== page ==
O. Miyaoka

Internationally renowned Japanese linguist Dr. Osahito Miyaoka, Fairbanks, Alaska 7/7/09
Curriculum Vitae


Birth date and place: August 2, 1936; Kobe, Japan


*         1968 Master of Letters (Linguistics), Kyoto University, Japan

*         1997 Doctor of Letters (Linguisitcs), Kyoto University, Japan

Current status:

*         retiree from Kyoto University and Osaka Gakuin University (professor in Linguistics)

*         guest scientist, Max Planck Institute, Evolutionary Anthropology, Leipzig, Germany (until November 2009)

Current project:

*        finalizing a grammatical documentation of Alaskan Yupik Eskimo work (based on fieldworks since 1967) ― now under NSF program, IPY-Documenting Alaskan and Neighboring Languages (principal investigator Michael Krauss; #0732787)


*          1965-1982  Otaru University of Commerce (assistant, associate, full professors)

*          1967-1969, 1973, 1977-84, 1990-92 University of Alaska, Fairbanks, Anchorage, etc.

            (adjunct researcher)

*          1982-1987  Tokyo University of Foregne Languages (professor of Cultural


*         1987-1994  Faculty of Letters, Hokkaido University (professor of Linguistics,

           department head)

*         1994-2000  Graduate School of Letters, Kyoto University (professor oLinguistics,

           department head)

*         1999-2004    The Vanishing Languages of the Pacific Rim, under the grant  of 

           Japanese  Ministry of Education (MEXT; project director)

*         2000-2007 Osaka Gakuin University (professor in Linguistics)

*         2004          Research Centre for Linguistic Typology, Latrobe University, Melbourne,

           Australia (research fellow)

*         2007-2009 guest scientist, Max Planck Institute, Evolutionary Anthropology, Leipzig,

 Germany (until November 2009)


1971       Syllable Modification and Quantity in Yuk Phonology, International Journal of Amercin Linguistics 37(4), 219-226.

1977      With Irene Reed, Steven Jacobson, Paschal Afcan, and Michael Krauss. Yup'ik Eskimo Grammar. Fairbanks: Alaska Native Language Center and Yup'ik Language Workshop.

1979      With Elsie Mather. Yup'ik Eskimo Orthography. Revised edition. Bethel: Yup'ik Language Center. pp. 155.

1998      Sketch of Central Alaskan Yupik, an Eskimoan language. In I ves Goddard (e d.), Languages, Volume 17 of Handbook of North American Indians , 325-363. Smithsonian Institution.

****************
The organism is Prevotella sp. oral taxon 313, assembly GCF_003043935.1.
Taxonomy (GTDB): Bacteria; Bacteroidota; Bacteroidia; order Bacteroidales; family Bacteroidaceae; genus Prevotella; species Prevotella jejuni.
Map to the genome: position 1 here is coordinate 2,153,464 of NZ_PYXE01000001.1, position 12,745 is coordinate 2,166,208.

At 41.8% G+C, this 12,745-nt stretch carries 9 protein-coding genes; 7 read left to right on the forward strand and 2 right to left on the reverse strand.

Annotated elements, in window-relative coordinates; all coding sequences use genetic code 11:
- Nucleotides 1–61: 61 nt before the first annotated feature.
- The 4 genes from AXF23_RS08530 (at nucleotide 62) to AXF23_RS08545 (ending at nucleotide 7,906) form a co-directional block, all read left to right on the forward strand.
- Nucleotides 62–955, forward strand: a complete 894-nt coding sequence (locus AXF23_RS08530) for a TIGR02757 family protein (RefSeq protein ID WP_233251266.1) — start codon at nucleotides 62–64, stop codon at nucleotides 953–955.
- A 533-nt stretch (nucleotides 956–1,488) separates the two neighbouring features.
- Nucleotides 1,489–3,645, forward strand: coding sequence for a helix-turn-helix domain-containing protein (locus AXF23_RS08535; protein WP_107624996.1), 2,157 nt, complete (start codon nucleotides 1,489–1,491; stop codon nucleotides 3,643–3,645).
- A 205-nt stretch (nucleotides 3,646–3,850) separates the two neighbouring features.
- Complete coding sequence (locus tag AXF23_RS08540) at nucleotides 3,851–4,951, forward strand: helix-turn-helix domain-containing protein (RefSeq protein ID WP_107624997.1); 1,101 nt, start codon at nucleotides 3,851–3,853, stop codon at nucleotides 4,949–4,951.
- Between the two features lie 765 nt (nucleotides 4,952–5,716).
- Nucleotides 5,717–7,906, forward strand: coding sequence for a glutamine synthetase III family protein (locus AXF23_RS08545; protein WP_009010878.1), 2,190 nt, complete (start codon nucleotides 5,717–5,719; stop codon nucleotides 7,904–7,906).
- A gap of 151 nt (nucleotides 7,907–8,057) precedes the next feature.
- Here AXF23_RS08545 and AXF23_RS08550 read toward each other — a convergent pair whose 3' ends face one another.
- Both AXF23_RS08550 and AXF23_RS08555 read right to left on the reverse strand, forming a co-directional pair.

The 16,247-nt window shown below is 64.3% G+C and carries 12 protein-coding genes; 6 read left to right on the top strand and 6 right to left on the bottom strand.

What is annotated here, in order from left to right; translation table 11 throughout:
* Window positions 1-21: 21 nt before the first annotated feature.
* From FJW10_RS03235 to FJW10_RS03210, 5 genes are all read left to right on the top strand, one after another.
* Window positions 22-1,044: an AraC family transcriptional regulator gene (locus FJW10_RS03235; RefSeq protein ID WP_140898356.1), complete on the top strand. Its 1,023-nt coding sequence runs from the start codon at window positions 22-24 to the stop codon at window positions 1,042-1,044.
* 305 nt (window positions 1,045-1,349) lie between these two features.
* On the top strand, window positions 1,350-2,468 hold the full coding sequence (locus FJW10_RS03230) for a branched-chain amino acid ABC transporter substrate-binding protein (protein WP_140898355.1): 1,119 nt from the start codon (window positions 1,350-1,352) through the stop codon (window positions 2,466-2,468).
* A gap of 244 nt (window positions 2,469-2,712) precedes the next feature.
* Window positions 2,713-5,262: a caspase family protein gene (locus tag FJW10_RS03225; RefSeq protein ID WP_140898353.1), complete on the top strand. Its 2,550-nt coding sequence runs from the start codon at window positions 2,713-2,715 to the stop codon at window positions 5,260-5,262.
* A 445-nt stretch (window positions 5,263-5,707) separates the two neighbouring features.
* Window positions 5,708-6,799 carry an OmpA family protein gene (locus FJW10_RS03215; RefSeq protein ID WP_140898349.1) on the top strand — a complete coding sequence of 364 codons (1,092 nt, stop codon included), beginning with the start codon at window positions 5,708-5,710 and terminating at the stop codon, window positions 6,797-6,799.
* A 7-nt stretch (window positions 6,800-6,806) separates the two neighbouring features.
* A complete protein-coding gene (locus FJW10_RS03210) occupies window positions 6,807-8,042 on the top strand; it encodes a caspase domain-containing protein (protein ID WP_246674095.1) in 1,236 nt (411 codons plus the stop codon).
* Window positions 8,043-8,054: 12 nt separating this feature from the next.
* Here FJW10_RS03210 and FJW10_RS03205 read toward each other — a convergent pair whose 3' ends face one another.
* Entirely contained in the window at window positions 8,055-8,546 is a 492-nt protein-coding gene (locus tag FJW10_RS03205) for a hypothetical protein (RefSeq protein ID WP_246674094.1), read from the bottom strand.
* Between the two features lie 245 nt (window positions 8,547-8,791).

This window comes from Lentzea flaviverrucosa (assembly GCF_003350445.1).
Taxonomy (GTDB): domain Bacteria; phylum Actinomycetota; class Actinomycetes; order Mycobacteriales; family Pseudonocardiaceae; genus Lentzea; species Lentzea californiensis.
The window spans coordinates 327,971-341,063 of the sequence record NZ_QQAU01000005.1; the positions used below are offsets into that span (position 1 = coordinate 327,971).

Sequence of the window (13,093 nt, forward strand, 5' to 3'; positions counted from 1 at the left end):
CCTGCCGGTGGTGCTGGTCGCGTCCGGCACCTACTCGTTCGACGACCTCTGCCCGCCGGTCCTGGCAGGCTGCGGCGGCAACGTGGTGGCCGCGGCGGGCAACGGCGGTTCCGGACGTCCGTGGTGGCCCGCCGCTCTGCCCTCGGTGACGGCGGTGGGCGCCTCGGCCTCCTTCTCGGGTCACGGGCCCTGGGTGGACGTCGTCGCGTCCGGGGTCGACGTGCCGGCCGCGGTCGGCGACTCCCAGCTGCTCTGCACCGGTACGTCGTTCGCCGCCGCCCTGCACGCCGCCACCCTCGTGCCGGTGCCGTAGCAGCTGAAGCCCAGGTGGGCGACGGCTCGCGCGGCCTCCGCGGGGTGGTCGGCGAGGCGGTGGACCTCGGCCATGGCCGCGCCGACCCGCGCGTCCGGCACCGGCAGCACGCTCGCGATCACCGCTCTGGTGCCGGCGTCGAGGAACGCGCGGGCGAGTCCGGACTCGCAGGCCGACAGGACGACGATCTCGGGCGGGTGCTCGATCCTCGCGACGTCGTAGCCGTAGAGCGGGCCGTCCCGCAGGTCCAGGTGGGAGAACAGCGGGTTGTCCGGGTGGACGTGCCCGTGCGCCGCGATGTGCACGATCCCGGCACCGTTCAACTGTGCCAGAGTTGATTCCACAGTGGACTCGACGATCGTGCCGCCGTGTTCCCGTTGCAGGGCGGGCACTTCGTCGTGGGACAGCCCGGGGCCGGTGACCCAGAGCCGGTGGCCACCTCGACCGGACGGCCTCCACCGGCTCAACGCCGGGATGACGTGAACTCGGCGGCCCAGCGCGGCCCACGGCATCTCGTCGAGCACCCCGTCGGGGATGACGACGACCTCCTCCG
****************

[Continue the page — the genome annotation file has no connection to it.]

2002a    What is a "Word"? — Japanese viewed from Eskimo, Sanseido, Tokyo, pp. ii+210 [in Japanese].

2002b            [coauthor] Survey of Yup ’ ik Grammar Revised, ELPR (Endangered Languages  the Pacific Rim) Series A2-023, Osaka Gakuin University, pp. 105.

             2007              [coeditor] The Vanishing Languages of the Pacific Rim, Oxford University Press,
             pp. xviii+528.

2007    ‘Linguistic Diversity in Decline: A Functional View’, Osahito Miyaoka, t al. eds., The  Vanishing Languages of the Pacific Rim, Oxford University Press, 144-162.

2008    Morphological Strategies for 'Complex Sentences' and Polysynthesis in Central Alaskan  Yupik (Eskimo).  In: Vajda, Edward J. ed., Subordination and Coordination Strategies in  North Asian Languages. 143-165. Amsterdam John Benjamins.          

2009    Comparative Constructions in Central Alaskan Yupik. In: Mahieu, Marc-Antoine and   Nicole Tersis eds., Variations on Polysynthesis. 81-93. Amsterdam: John Benjamins.

         in preparation     A Grammar of Central Alaskan Yupik (Eskimo), ca. pp. 1050.


          2004        Antipassive (or Half-transitive) vs. Adversative / Benefactive Verbs in Central Alaskan  Yupik. Research Centre for Linguistic Typology, La Trobe University

          2005       A functional view of linguistic diversity and its diminution, Conference of Dialogue s of Cultures in honour of Mme Vigdis Finnbogadottir, Reykjavik, Iceland


          2007       Ditransitives, applicatives, and “half-transitives” in Central Alaskan Yupik (Eskimo) ,  Ditransitive conference at Max Planck Institute, Leipzig


2008       Linguistic diversity as a necessity of human language , I nternational conference on Globalization and Languages – Building on our Rich Heritage , UNESCO and the United Nations University (UNU) , Tokyo.


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